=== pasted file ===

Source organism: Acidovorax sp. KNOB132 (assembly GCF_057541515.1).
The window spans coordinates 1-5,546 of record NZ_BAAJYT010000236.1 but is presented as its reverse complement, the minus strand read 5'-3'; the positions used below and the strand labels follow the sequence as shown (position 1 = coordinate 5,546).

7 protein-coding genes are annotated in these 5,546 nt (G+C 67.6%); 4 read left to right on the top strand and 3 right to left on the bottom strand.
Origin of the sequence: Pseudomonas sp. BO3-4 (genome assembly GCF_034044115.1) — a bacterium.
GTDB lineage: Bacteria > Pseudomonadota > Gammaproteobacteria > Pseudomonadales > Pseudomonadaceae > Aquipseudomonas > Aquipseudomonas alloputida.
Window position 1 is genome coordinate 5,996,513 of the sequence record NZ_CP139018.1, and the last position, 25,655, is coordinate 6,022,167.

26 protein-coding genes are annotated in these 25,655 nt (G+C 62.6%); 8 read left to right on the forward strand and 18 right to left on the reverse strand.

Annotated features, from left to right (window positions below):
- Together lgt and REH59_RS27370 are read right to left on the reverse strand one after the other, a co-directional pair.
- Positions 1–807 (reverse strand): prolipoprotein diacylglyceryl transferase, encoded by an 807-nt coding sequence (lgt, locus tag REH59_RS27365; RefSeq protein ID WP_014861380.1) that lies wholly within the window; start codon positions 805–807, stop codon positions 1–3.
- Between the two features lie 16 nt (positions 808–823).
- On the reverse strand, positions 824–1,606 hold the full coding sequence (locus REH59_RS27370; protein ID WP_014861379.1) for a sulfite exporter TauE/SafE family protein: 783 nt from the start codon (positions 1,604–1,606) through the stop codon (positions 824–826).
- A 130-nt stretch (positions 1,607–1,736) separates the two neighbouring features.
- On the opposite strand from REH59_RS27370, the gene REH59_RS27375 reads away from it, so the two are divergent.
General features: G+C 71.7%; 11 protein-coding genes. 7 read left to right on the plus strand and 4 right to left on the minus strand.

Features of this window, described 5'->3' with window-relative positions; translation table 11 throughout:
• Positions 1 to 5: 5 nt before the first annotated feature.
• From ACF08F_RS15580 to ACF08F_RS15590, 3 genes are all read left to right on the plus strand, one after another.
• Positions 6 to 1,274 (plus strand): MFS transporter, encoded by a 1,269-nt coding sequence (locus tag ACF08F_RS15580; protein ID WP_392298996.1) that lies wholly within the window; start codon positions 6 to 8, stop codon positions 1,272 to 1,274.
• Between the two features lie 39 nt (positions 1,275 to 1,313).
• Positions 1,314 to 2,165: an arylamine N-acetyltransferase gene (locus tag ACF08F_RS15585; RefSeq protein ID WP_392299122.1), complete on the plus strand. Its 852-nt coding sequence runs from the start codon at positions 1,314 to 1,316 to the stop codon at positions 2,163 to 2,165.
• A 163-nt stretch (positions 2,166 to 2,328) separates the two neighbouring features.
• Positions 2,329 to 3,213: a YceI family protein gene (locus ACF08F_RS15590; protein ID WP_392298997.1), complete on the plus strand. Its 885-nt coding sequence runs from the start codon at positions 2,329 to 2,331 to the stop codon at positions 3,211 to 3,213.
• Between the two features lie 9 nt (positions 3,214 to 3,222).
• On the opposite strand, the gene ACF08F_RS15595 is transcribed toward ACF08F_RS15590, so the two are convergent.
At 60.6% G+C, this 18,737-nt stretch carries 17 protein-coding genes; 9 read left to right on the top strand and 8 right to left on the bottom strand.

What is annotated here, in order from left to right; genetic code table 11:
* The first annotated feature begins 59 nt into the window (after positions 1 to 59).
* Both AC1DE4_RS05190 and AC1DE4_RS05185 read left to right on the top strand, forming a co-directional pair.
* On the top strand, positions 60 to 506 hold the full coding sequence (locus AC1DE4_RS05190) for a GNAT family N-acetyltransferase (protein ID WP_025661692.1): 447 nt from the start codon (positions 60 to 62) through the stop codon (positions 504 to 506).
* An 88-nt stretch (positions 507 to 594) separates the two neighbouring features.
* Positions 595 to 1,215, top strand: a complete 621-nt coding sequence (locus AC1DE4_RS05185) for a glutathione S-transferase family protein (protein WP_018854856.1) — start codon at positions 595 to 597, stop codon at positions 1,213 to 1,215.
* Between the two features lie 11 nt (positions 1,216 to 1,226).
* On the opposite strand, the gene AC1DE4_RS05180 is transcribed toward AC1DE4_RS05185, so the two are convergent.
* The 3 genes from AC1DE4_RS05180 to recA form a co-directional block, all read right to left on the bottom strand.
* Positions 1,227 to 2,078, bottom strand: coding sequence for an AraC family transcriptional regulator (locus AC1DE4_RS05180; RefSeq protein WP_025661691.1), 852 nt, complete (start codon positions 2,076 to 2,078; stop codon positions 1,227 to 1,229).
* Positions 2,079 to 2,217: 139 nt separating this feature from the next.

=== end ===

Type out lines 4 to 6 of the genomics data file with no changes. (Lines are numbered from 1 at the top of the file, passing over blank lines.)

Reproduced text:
Origin of the sequence: Pseudomonas sp. BO3-4 (genome assembly GCF_034044115.1) — a bacterium.
GTDB lineage: Bacteria > Pseudomonadota > Gammaproteobacteria > Pseudomonadales > Pseudomonadaceae > Aquipseudomonas > Aquipseudomonas alloputida.
Window position 1 is genome coordinate 5,996,513 of the sequence record NZ_CP139018.1, and the last position, 25,655, is coordinate 6,022,167.